The Definition of Customer Engagement
Customer Engagement—broadly speaking—is the interactions customers have with a company and its product.
Customer Engagement typically runs right through the core of a business, touching all areas of it from Sales to Development, and is growing in importance to companies who see it as a source of alignment and inspiration. See it’s rise via Google Trends:
Customer Engagement vs. User Engagement
Customer Engagement is sometimes referred to as User Engagement, and their definitions are largely the same. The difference between the two terms exists in the kind of business models in which each is used.
Companies using the term ‘Customer Engagement’ typically embrace a high-touch relationship model in which they embrace their customers. ‘User Engagement,’ on the other hand, is most often used by organizations leveraging a low-touch relationship model.
The difference between a high-touch and low-touch relationship model is defined by the one-to-one vs. one-to-many approach of customer interaction. To expand on that concept, here’s a side-by-side comparison of companies that use Customer Engagement vs User Engagement:
Low-touch relationship model
Greater contract value per account
Product is more complex
Pay up-front to use the product
High-touch relationship model
Less contract value per account
Product is less complex
Free-to-paid usage of product
There’s a lot of overlap in the Customer/User Engagement strategies and tactics for companies leveraging either kind of relationship. However, the emphasis on certain strategies shifts depending on the model.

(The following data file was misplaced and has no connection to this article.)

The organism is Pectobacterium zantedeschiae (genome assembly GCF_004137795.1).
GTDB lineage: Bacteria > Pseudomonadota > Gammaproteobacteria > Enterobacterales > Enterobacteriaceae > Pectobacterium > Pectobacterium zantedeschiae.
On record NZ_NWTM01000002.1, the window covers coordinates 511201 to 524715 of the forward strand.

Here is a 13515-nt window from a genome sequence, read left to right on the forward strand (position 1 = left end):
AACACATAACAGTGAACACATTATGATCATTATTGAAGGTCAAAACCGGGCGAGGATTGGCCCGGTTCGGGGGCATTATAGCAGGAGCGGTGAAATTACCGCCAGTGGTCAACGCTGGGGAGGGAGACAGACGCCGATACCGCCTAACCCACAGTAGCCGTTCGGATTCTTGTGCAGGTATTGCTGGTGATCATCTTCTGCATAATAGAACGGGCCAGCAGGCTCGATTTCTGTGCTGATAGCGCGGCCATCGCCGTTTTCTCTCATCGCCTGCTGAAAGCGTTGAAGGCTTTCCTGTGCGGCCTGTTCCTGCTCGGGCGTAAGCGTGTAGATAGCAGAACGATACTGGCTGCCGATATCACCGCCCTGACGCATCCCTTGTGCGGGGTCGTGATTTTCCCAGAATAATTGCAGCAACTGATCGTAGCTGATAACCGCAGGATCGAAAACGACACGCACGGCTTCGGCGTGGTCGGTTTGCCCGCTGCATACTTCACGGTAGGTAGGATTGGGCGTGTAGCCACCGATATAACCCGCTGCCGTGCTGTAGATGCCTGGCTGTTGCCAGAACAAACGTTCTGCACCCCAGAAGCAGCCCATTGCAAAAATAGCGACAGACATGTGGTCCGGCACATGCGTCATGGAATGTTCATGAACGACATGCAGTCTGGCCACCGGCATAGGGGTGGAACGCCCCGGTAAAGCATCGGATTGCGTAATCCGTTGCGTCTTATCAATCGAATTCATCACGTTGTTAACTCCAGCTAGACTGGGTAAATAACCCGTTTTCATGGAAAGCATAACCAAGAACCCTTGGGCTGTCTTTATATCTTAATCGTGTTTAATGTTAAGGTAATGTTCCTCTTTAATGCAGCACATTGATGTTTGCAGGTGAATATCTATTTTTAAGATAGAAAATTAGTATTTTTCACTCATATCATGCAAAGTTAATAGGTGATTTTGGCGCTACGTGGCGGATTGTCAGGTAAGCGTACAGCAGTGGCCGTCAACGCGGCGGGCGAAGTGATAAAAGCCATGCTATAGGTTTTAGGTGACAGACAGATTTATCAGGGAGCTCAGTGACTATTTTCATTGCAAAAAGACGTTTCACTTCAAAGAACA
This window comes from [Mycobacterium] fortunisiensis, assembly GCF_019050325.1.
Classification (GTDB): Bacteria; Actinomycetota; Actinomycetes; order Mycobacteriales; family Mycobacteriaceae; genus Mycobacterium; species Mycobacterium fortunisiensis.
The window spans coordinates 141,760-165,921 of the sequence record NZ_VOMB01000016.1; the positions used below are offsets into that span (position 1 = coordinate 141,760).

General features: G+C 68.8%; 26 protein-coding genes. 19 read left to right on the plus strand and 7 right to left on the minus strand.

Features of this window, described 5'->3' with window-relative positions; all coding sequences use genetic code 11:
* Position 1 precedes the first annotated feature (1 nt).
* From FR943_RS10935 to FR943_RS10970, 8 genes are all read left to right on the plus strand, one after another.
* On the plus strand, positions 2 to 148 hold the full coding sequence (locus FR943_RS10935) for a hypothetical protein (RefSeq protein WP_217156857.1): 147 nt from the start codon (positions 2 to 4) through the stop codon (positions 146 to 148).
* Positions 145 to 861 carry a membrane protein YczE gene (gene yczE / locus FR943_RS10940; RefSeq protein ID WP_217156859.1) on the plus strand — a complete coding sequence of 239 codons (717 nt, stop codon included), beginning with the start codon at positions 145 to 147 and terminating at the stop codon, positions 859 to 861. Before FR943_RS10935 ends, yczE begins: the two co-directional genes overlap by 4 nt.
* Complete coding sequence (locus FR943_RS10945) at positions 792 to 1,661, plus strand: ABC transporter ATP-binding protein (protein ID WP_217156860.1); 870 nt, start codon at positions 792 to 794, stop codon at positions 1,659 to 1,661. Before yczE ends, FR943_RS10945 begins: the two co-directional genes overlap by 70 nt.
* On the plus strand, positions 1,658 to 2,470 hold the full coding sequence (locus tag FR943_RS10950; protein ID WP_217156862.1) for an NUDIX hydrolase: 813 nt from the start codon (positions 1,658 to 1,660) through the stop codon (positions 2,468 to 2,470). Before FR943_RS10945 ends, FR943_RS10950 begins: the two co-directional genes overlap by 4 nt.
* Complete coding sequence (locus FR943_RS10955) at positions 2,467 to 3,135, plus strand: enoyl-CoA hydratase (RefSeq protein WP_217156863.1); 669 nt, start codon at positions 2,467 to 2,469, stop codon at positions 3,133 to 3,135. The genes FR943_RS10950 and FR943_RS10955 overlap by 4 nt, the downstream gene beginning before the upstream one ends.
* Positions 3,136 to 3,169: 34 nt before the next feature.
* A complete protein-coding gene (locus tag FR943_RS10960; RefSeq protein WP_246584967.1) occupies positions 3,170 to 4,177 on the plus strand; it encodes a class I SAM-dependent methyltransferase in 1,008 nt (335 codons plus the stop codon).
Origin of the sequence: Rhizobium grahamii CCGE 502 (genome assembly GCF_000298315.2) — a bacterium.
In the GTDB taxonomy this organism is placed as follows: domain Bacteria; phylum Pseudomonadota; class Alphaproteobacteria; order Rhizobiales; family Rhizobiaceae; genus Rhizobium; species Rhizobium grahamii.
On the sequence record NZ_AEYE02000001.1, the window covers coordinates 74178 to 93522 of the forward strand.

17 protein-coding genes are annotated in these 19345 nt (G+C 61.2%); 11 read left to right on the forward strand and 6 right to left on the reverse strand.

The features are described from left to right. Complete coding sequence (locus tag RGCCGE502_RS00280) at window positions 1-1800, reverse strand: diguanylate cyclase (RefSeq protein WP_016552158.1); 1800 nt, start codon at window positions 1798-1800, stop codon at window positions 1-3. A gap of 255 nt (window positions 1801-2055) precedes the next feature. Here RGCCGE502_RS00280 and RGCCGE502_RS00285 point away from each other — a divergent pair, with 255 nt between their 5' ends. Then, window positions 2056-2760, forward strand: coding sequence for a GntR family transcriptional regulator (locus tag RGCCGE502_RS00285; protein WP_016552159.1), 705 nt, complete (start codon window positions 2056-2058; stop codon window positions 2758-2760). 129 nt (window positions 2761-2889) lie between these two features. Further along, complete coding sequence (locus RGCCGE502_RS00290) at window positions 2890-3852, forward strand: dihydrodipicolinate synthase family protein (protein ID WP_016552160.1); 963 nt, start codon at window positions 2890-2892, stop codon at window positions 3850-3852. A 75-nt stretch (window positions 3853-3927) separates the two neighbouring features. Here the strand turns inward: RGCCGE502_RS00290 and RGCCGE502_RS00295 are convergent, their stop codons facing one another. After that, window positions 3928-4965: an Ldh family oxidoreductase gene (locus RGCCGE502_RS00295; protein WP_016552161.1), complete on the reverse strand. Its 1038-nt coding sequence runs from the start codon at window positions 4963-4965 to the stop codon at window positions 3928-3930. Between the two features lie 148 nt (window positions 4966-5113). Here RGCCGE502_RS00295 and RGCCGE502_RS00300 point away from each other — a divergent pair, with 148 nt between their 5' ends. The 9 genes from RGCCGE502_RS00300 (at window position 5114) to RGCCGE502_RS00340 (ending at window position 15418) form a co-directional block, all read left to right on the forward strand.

For example, teams focused on Customer Engagement may invest more in in-person product training, whereas teams focused on User Engagement may invest more in their product’s user onboarding experience.
Customer Engagement Today
More often than not these days, companies are taking a hybrid approach to Customer/User Engagement. They are engaging some customers with a high-touch relationship model, and others—most often those under a certain threshold of contract value—with a low-touch one.
The power of this model is that it expands a company’s target market to effectively cater to both enterprise and smaller deals. And early adopters of this nuanced approach to Customer Engagement are often SaaS businesses. It’s often evident that a SaaS business embraces two relationship models simultaneously when looking at their pricing page:
This snippet of Optimizely’s pricing page demonstrates a difference in pricing as well as in treatment of each kind of customer. ‘Pay As You Go’ customers are offered a self-service one-to-many model of ‘User Engagement,’ and ‘Enterprise’ customers are offered a one-to-one relationship. This divergence of the customer journey may affect every touchpoint here forth.